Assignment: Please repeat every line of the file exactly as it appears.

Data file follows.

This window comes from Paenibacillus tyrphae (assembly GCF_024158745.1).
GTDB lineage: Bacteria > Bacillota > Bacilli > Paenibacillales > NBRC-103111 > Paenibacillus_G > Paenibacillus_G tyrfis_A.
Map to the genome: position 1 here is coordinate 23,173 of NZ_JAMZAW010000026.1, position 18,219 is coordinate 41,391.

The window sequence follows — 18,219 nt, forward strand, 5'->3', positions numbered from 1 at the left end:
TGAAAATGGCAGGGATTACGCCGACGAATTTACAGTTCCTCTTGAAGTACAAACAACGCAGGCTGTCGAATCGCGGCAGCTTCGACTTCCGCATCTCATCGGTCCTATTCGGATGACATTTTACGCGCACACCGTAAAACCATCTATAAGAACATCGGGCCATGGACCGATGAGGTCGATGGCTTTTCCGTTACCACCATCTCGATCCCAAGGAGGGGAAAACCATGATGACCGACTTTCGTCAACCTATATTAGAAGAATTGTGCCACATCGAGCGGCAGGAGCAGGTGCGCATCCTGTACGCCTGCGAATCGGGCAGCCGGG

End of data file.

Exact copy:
This window comes from Paenibacillus tyrphae (assembly GCF_024158745.1).
GTDB lineage: Bacteria > Bacillota > Bacilli > Paenibacillales > NBRC-103111 > Paenibacillus_G > Paenibacillus_G tyrfis_A.
Map to the genome: position 1 here is coordinate 23,173 of NZ_JAMZAW010000026.1, position 18,219 is coordinate 41,391.

The window sequence follows — 18,219 nt, forward strand, 5'->3', positions numbered from 1 at the left end:
TGAAAATGGCAGGGATTACGCCGACGAATTTACAGTTCCTCTTGAAGTACAAACAACGCAGGCTGTCGAATCGCGGCAGCTTCGACTTCCGCATCTCATCGGTCCTATTCGGATGACATTTTACGCGCACACCGTAAAACCATCTATAAGAACATCGGGCCATGGACCGATGAGGTCGATGGCTTTTCCGTTACCACCATCTCGATCCCAAGGAGGGGAAAACCATGATGACCGACTTTCGTCAACCTATATTAGAAGAATTGTGCCACATCGAGCGGCAGGAGCAGGTGCGCATCCTGTACGCCTGCGAATCGGGCAGCCGGG